No reason a character, suffering because an opponent’s anticipatory action hosed them, can’t respond with their own Declaration. Whether played out within the immediate action of scene itself, or across a broader plane of the whole chronicle, Declaration makes a good set of mechanics for handling battles of wits. I knew you’d put the poison in my glass, so I’ll pick your glass. Well, I knew you’d think this, which is why I used a poison I’m immune to, and put it in both glasses. This can be played out as an extended contested action, with each participant trying to accumulate enough successes to beat their opponent before running out of the Willpower they need to keep rolling. The battle ends when one or both choose to stop or can’t continue.

Take this to a grander scale, and you have masterminds controlling people, organizations, public opinions, and laying down plans within plans within plans to defeat their unseen opponent. On this level, the anticipatory battle of wits can provide the structure for a whole session of play, with each scene spawned by the results of the battle of wits (er, not necessarily Wits) rolls, with the players finding themselves dealing with the fallout from the battle “on the ground.”


The Storyteller’s Prerogative


Sometimes, Declarations might contradict things the Storyteller has already plotted out, planned, or built into the backstory or personality of a significant one of her characters (note we didn’t say, “things the Storyteller has already established”—if he hasn’t put them into play yet, they don’t “exist”). A Storyteller can always decline a Declaration by saying it is contradictory. This itself gives the player some useful information—there’s something there to be uncovered! Some secret to be wheedled out! But further, the player gets to make another Declaration instead of the declined one, so it all remains equitable.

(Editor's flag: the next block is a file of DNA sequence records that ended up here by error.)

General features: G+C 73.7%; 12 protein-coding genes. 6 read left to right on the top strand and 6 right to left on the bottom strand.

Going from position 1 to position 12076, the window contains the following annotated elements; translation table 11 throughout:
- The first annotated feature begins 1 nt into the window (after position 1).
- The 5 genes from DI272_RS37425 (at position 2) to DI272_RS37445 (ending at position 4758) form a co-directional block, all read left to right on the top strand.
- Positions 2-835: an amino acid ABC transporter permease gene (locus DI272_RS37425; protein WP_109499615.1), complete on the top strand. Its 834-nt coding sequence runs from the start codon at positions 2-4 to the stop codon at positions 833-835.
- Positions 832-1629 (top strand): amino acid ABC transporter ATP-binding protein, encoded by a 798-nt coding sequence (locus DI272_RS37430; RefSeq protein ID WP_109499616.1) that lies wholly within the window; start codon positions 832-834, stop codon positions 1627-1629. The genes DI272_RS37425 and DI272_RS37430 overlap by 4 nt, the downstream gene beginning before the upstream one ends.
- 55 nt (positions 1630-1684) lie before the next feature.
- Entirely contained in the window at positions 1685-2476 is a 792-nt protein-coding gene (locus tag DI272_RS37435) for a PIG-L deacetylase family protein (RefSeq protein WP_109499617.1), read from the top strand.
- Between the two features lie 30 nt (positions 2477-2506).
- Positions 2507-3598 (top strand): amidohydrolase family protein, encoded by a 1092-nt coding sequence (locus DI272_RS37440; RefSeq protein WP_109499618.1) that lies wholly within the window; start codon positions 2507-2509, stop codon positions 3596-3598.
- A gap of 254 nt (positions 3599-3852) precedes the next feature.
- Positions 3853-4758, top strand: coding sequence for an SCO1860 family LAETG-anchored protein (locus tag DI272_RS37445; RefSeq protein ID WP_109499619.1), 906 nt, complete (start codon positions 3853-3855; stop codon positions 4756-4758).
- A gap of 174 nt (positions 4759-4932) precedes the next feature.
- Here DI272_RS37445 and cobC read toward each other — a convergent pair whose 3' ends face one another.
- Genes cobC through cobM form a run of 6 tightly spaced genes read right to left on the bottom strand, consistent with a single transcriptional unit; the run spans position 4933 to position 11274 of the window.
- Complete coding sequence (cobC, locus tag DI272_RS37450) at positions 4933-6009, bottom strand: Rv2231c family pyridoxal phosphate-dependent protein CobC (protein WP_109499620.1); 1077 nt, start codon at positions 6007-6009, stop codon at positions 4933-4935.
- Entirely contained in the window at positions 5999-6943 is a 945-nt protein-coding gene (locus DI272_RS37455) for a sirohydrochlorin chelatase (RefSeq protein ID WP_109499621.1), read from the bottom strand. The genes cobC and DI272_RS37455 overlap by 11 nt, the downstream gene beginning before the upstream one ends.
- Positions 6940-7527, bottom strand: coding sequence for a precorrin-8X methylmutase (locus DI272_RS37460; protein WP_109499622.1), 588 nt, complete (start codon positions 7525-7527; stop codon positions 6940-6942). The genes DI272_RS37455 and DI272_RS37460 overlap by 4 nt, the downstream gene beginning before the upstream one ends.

City Secrets and Declarations


Not all Declarations are created equal. It’s one thing for a vampire character to Declare that a neonate coterie likes to frequent a certain bar: it’s quite another to Declare that one of the coterie’s members is secretly a diablerist. If information created through a Declaration is valuable enough to constitute a City Secret, then the GM can rule the Declaration falls under “Instantly spend a number of unspent Experiences equal to the successes gained” and require the player to purchase a City Secret.

The Declaration’s DC is equal to the City Secret’s Experience cost or its plausibility, whichever is higher. Declaring that a Status 0 neonate is a diablerist might be a D-grade City Secret, but the GM could set the DC at 5 if the neonate in questiom is very unlikely to be a diablerist (or veto the Declaration entirely for being contradictory).

As a general rule, a Declaration should fall into City Secret territory if the information is valuable and well-kept enough that the GM wouldn’t allow a Politics, Streetwise, or other Mental Skill roll to be aware of it. Information can only be a City Secret if it pertains to the world of the supernatural, and Declarations cannot be used to discover A-grade City Secrets.

Declarations are still a very powerful tool where discovering City Secrets is concerned, as they take only a single instant dice roll that has no consequences for failure. However, there is a way to avoid paying any Experience cost for City Secrets Declarations: the Setup.


Setup